Looking at the courses chosen to cover for the internship, having over 800 courses to choose from, offered by some of the most prestigious universities in the world, students chose courses in their language from their university and focused on practical skills and tools very in demand in the business world.
We have used Learning Analytics to answer the research questions, and we can conclude that, given the passing grades granted by the academic commissions and the opinions of the students about the initiative, the courses and the coverage of the knowledge they expected to get from the internships, MOOCs have been a good tool to provide an important part of the knowledge by company internships. Students are very happy with the initiative of providing them free certificates for the MOOCs. They think that the quality of the MOOCs they have used is very good and that they will be useful to improve their professional careers.
Most students think MOOCs have given them an equivalent knowledge which they would have acquired with a company internship, but there is room for improvement. The initiative was an emergency solution that had to be deployed on the fly with no planning or extra support. The student proposed the MOOC itineraries they wanted to follow, and the schools’ academic boards approved them.
With a little more time and resources, the MOOCs to be taken by each student could have been chosen with the school support, some extra projects could have been assigned to each student with remote support from a pool of teachers, and remote teams could have been organized to give them the possibility to work their teamwork competence. This is in line with the findings of [36] that indicate that positive social influence and better facilitating conditions improve perceived ease of use and perceived usefulness leading to better user satisfaction in a similar experience of using MOOCs to cover for internships during the lockdown.
In addition, we have confirmed in this experience that the Learning Analytics usually accessible in the xMOOC classic model—that is, the one generalized in the most popular platforms—do not give participants and institutions much information about what is happening inside the courses and do not enrich the almost entirely “black box” perspective of courses. The ambition of enriching the type of LA collected by platforms and managing those data by participants would be interesting to enhance these initiatives in the future [25].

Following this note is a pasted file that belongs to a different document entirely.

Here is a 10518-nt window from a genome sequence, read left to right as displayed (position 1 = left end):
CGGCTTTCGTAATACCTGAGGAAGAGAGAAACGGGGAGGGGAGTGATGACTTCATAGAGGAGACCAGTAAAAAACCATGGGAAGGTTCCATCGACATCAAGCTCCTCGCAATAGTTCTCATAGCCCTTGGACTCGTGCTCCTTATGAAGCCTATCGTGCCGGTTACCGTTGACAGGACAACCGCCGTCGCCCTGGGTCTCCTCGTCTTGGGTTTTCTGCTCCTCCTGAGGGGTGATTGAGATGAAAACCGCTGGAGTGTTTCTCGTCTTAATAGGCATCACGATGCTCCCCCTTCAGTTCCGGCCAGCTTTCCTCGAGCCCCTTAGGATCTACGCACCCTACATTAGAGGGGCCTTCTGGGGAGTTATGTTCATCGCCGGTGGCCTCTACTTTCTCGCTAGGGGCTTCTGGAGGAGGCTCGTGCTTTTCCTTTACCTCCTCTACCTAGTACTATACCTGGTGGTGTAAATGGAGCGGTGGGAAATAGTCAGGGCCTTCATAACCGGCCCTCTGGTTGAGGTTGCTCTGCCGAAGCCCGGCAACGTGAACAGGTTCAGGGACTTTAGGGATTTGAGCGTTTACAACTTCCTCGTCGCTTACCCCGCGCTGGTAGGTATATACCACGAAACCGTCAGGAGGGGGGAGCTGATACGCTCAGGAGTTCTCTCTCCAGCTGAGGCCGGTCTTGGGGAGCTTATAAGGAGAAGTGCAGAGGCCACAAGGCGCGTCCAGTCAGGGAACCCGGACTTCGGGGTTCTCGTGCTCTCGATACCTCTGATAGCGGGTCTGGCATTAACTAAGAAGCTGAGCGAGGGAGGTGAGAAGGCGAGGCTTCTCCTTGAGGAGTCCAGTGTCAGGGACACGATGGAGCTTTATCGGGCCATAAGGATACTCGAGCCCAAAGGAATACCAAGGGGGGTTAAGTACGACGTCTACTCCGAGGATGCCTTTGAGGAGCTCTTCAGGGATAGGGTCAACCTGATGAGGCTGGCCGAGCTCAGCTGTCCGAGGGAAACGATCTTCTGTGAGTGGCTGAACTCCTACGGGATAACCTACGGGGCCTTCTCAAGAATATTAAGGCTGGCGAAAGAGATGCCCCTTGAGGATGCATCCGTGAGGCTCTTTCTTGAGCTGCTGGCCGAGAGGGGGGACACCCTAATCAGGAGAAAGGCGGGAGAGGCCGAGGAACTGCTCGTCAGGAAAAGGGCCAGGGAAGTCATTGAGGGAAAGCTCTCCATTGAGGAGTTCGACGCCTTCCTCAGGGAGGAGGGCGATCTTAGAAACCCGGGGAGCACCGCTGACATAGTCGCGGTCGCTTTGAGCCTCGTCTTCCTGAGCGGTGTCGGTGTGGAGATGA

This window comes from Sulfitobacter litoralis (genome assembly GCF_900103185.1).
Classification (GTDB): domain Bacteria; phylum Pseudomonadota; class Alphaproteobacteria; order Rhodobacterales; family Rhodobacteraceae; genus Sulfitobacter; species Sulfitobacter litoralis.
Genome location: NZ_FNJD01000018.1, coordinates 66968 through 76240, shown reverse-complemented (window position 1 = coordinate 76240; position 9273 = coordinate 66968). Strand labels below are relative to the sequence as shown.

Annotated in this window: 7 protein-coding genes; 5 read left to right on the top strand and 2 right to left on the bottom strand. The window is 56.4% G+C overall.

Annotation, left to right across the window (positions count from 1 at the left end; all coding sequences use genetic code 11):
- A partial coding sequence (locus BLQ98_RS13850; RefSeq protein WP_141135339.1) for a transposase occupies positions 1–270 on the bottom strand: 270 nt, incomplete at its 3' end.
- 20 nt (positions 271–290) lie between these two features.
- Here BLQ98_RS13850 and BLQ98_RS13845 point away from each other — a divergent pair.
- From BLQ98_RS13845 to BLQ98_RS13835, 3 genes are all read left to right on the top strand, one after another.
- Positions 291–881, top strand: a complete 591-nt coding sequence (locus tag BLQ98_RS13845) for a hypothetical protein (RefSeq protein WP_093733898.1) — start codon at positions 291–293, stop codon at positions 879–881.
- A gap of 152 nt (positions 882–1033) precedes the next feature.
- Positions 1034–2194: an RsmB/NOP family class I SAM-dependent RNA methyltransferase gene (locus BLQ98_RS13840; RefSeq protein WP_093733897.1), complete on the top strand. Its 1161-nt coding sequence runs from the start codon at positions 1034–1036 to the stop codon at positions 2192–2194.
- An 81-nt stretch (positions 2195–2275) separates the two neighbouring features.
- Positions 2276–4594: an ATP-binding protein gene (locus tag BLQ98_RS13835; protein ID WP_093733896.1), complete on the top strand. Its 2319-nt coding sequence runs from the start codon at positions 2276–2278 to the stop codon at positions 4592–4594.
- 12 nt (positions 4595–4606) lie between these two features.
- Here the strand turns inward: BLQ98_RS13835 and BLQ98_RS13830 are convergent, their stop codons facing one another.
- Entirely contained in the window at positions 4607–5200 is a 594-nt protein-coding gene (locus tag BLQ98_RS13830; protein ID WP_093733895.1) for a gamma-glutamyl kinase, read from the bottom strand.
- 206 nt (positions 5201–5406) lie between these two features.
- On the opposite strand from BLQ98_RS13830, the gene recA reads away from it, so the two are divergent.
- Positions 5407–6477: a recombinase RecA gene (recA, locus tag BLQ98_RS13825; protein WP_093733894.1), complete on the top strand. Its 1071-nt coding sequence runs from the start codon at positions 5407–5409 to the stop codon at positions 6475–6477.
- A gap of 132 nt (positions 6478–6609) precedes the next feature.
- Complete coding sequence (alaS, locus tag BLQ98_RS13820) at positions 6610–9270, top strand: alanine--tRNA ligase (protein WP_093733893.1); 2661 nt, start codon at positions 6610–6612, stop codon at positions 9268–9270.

In conclusion, this case study shows that, when a remote environment is compulsory and face-to-face is not an option, MOOCs can be a good tool to provide an important share of the knowledge that a student can obtain by a company internship. Looking at the answers of the discontented students, we think that, in an “out-of-emergency” context, careful planning and the addition of some extra activities and resources to support students remotely could make the MOOCs an excellent tool to gain some of the skills developed in company internships.
Looking at the valuation that students gave to the quality and the usefulness of the MOOCs they took, and the answers to the question about if they had obtained a knowledge similar to the one they would with the internship, we think that MOOCs can also be used to reinforce traditional internships, introducing itineraries of previous mandatory courses on basic skills (Excel, teamwork, leadership, project management, Python programming, etc.) adapted to the specific internship the student is going to take.
The conclusions obtained are based on the grades granted by the academic commissions and the opinion of the students about the knowledge they were going to obtain with the internships. One limitation of the study is that these are indirect means of checking that the knowledge acquired in a company internship has been obtained. Another limitation is that students had no prior experience of what knowledge they were going to receive with the internships, only expectations about it, so their evaluation is based on these expectations.

Author Contributions

Conceptualization, I.D. and L.C.; Methodology, I.D. and L.C.; Validation, I.D. and L.C.; Formal Analysis, I.D. and L.C.; Investigation, I.D.; Resources, I.D. and C.T.; Data Curation, I.D. and C.T.; Writing—Original Draft Preparation, I.D.; Writing—Review and Editing, L.C. and C.T.; Visualization, I.D.; Supervision, L.C.; Project Administration, C.T.; Funding Acquisition, L.C. All authors have read and agreed to the published version of the manuscript.